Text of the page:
Edward R. Murrow Award-winning journalist Joe Donovan was born Joseph James Donovan on March 29, 1936, in Camden, New Jersey, to Willie Virginia Jones and Phillip James Donovan. Donovan grew up in rural Chislehurst and attended Chislehurst School, Belmont Elementary School, Sulzberger Junior High School and Edward Bok Vocational Technical High School, from which he graduated in 1954. In October of 1955, Donovan enlisted in the United States Air Force, and by 1959 he had been promoted to the rank of staff sergeant. Leaving the military in 1960, Donovan, after he was refused admittance to Temple University, returned to Edward Bok High School and enrolled in cartography and photography.
In 1960, Donovan was hired as a librarian at the Philadelphia Daily News. In 1963, Donovan worked as a background writer for a story on the Bay of Pigs invasion of Cuba; six months later he replaced the newspaper’s only African American reporter. In 1970, Donovan joined the staff of KYW News Radio and covered George Wallace’s speech in Philadelphia’s Fishtown neighborhood. Donovan also co-hosted Black Edition with Malcolm Poindexter in 1970. In 1972, Donovan began to appear with Reggie Bryant on the television show Black Perspectives on the News. In 1976, Donovan was awarded a Ford Foundation Fellowship and wrote the critique of the public education system Why Can’t Johnny Read?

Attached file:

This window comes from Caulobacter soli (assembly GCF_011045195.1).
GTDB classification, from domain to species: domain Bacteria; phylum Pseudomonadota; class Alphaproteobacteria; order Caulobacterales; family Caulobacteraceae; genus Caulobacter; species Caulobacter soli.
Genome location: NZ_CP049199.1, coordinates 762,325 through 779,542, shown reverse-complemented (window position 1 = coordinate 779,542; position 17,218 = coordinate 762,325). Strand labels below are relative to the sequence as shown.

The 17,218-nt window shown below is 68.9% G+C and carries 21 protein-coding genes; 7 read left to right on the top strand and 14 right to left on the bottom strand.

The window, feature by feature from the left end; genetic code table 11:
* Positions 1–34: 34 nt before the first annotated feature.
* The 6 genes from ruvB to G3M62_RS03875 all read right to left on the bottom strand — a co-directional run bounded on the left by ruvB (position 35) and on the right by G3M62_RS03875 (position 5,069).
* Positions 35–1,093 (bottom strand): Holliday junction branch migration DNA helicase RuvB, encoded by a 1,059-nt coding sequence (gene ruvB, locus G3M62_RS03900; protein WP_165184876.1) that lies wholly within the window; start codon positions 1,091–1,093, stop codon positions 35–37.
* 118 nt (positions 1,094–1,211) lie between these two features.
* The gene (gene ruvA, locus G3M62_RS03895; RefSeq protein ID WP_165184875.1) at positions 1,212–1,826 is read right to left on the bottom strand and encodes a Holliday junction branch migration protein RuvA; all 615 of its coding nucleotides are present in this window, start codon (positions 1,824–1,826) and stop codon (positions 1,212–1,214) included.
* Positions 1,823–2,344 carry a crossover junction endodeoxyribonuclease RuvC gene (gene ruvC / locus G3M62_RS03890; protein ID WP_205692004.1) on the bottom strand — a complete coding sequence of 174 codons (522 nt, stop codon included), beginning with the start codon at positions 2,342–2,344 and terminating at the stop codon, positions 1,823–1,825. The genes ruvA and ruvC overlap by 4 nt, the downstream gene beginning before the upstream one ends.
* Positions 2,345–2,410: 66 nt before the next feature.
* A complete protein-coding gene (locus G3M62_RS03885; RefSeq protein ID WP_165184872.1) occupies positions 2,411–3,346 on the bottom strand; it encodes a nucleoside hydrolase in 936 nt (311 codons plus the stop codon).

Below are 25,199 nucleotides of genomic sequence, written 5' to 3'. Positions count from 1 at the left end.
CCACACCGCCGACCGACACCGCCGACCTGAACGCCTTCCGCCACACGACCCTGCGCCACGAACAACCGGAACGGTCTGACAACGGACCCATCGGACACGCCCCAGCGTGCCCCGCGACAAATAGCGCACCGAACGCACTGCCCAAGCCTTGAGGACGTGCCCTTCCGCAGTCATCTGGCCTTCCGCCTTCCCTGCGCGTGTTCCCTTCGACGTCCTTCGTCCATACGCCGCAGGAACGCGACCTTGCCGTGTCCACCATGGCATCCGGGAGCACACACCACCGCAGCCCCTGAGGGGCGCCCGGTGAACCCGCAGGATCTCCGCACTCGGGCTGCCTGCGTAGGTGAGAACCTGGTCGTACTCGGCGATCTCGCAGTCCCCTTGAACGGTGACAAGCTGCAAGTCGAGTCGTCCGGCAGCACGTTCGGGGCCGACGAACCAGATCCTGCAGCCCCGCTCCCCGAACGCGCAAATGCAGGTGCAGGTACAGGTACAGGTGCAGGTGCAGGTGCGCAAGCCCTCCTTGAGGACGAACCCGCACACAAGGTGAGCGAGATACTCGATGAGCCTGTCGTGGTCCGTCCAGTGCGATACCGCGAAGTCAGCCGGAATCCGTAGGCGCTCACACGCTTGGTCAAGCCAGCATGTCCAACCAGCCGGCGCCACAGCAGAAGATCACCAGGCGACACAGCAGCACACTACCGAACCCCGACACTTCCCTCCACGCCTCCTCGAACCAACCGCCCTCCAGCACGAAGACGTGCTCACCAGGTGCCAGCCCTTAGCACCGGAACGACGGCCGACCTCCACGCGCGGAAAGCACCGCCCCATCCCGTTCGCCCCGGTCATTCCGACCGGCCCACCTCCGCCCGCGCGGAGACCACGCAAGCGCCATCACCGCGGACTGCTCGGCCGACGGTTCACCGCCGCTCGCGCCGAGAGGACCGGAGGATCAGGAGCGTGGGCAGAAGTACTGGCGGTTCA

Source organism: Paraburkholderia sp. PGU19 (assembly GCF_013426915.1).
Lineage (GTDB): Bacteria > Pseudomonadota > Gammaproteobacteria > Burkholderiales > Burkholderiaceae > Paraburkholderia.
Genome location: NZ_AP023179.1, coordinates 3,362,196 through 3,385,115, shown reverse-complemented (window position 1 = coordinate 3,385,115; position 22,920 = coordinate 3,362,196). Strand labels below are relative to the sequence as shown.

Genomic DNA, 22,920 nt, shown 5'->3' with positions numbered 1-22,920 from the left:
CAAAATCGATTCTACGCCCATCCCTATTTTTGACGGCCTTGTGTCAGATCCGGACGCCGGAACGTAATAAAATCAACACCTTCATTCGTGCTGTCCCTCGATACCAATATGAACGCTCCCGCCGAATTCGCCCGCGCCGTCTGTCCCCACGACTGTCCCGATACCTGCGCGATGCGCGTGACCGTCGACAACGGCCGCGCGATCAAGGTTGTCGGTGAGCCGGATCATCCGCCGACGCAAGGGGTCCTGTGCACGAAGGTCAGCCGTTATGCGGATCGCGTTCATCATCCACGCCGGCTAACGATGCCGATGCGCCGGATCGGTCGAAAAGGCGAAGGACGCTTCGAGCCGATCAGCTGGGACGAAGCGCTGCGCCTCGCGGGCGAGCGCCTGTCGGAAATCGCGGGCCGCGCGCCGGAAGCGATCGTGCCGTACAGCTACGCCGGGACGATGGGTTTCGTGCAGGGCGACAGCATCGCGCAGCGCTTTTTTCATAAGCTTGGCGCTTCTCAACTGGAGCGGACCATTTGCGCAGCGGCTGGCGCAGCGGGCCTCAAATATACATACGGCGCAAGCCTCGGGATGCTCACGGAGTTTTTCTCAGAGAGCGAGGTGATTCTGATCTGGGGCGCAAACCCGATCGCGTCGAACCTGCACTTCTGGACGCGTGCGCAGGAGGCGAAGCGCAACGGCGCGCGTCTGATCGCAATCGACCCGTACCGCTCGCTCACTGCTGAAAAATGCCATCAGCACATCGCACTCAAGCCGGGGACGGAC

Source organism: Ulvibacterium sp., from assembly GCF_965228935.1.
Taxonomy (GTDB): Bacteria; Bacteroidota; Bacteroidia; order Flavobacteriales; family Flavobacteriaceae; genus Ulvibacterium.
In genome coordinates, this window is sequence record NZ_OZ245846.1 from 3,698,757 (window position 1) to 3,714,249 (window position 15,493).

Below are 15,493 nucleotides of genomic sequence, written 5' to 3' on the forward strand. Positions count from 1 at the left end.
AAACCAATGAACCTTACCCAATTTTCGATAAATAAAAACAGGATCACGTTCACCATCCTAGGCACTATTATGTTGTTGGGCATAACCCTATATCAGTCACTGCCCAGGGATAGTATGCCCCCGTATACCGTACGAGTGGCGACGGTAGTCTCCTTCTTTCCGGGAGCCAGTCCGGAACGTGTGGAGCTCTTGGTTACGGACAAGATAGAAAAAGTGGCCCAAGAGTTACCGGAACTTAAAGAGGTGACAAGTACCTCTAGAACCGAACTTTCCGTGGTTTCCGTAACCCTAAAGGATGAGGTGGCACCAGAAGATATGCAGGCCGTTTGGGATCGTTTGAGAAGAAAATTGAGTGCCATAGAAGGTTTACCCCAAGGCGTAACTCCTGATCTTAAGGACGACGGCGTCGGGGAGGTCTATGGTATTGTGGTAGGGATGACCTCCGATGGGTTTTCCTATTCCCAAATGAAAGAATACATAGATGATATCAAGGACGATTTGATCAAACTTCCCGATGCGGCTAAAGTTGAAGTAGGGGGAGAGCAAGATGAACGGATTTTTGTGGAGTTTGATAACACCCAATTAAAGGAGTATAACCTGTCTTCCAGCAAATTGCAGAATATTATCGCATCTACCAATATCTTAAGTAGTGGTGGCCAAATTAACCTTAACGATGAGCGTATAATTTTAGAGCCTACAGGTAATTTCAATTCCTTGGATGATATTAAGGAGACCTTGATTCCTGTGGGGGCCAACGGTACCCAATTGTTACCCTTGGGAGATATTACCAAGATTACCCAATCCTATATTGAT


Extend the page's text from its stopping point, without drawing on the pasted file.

From 1978 to 1980, Donovan served as assignment manager for CBS affiliate WCAU-TV10. In 1979, Donovan covered the Three Mile Island nuclear emergency, and in 1980, he received the Edward R. Murrow Award for excellence in electronic journalism. That same year, Donovan left CBS and joined the Environmental Protection Agency as Regional Superfund Information officer. From 1990 to 2000, Donovan was employed by Waste Management, Inc; he was the first African American at the Lisle, Illinois, corporate headquarters, where he served as corporate director of community relations. Donovan was also a member of the National Association of Black Journalists.
Donovan passed away on February 26, 2009 at the age of 72.